Trading around the clock and around the world!

Written by Jennifer Stewart

US business-to-business e-commerce will hit $2.7 trillion in 2004 and more than 90% of firms interviewed described plans to buy and sell onrepparttar Internet, according to a recent Forrester Research study.

The study, "e-Marketplaces Boost B2B Trade," reports that B2B growth will be accelerated byrepparttar 109079 development of e-Marketplaces - new models for conducting e-commerce - such as auctions, exchanges, aggregators and bid systems. By 2004, Forrester expects these e-Marketplaces to capture 53% of all online business trade. Hand in hand with this development in B2B, isrepparttar 109080 estimate that Internet sales (business to customer) will top $1.35 trillion inrepparttar 109081 US byrepparttar 109082 year 2003. (Source: Masha E. Geller, MediaPost )

Many netrepreneurs have already taken steps to hitch their wagon to this rising star and have said goodbye torepparttar 109083 traditional shop front, and hello torepparttar 109084 cybermall.

A cybermall can operate 24 hours a day, seven days a week and can sell to customers in every country inrepparttar 109085 world - if they have an Internet connection. Nielsen/NetRatings figures show that more and more people are connecting torepparttar 109086 Internet every month - inrepparttar 109087 US, 122.7 million people (aged 2 years and older) had access torepparttar 109088 Internet in January 2000. This had increased to 123.6 million inrepparttar 109089 first week of March 2000.

With a world population of 6 billion, it's easy to see why businesses are excited byrepparttar 109090 prospect of cybermalls.

Instead of battling withrepparttar 109091 rising costs of rent, staff wages, advertising, packing and shipping, and dealing withrepparttar 109092 problems of tracking down stock and suppliers - this new development in e-commerce allows an individual to set up a complete web-based business in less than 48 hours and receive commissions of 3% to 25% on all sales made fromrepparttar 109093 site.

One such cybermall is It aims to offer, "simplyrepparttar 109094 best virtual one-stop shop," according to CEO, John Freeman. "We should have completed a women's forum, chat line and a consumer contest byrepparttar 109095 third week of March," he says. This will complementrepparttar 109096 wide range of cyber stores already part ofrepparttar 109097 mall. "It's possible for customers to meet all their shopping needs from this one site," says Freeman, "from flowers and gifts, books and games, furniture and clothes to office supplies, financial services and banking, travel arrangements and auctions - there are even employment services at"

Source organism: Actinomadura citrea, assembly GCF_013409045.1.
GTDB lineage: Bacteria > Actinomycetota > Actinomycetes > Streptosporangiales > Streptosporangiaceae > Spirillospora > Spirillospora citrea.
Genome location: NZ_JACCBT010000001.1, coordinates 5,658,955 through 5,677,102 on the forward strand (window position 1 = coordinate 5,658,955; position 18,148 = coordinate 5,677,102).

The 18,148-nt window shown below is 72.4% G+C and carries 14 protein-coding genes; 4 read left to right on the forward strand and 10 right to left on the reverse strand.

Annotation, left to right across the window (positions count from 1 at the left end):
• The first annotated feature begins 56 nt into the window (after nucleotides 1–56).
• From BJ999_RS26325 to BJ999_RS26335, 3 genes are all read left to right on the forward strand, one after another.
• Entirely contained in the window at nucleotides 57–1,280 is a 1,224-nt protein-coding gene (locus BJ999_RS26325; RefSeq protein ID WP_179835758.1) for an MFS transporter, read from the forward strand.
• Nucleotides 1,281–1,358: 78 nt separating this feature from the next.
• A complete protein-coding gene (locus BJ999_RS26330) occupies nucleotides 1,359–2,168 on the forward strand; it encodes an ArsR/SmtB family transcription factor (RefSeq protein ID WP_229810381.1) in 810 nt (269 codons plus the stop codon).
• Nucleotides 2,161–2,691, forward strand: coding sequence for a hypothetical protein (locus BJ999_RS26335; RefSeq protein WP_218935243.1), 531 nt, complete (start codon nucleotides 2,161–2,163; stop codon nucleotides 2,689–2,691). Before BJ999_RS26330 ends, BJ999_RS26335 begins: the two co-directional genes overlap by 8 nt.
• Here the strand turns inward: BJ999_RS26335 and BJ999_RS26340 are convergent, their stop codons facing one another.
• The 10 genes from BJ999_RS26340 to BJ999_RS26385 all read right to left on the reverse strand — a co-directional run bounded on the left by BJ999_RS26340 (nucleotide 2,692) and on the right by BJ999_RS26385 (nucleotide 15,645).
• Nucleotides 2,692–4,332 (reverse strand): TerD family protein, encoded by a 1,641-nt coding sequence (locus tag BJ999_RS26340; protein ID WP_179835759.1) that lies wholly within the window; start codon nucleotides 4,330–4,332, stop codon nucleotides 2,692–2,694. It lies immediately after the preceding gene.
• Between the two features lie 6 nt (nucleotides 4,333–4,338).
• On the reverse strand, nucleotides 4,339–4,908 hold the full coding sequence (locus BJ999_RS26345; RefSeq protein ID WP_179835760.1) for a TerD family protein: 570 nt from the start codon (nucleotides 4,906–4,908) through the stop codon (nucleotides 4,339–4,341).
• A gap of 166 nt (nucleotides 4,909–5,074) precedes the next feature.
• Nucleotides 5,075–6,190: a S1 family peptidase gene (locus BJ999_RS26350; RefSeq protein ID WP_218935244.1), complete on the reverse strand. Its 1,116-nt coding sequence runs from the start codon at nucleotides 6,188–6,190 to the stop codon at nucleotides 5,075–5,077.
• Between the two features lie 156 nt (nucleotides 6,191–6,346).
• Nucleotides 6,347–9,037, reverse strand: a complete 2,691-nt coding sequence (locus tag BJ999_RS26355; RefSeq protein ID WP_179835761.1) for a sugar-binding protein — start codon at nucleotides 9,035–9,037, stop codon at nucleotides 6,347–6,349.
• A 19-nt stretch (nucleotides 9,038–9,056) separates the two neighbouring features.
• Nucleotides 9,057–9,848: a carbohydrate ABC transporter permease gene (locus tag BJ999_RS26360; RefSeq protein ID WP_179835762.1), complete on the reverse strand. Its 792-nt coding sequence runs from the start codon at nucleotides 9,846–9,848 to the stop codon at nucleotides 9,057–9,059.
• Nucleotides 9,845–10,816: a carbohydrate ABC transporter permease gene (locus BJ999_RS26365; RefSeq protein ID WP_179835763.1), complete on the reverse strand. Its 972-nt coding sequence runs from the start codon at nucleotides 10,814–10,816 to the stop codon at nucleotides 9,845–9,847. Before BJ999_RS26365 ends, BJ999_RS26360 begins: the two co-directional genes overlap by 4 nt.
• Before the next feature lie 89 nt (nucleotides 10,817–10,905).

The inspiration for this concept dates back to 1997, when Freeman's company was developing and producing bespoke software and building websites; this was followed byrepparttar 109098 development of software and hardware to upgrade computer systems for Y2K. These products were certified byrepparttar 109099 consultant laboratories torepparttar 109100 UK Government,repparttar 109101 State Pentagon and companies such as GEC Marconi.

A Strategic Approach to e-Business

Written by Bob MacAvoy

Web technology can be seductive. It is all too easy to install a Web server, generate some flashy graphics and, bingo, you have an electronic version of your core business operations. Unfortunately, successfully transitioning your company to e-business a lot more complicated than that. E-business is not just about developing a Web site but rather changing your business model to adapt torepparttar new economy. Simply grafting a snazzy front-end on your current business is unlikely to take full advantage ofrepparttar 109078 opportunities offered byrepparttar 109079 e-business revolution and may in fact be a prescription for disaster.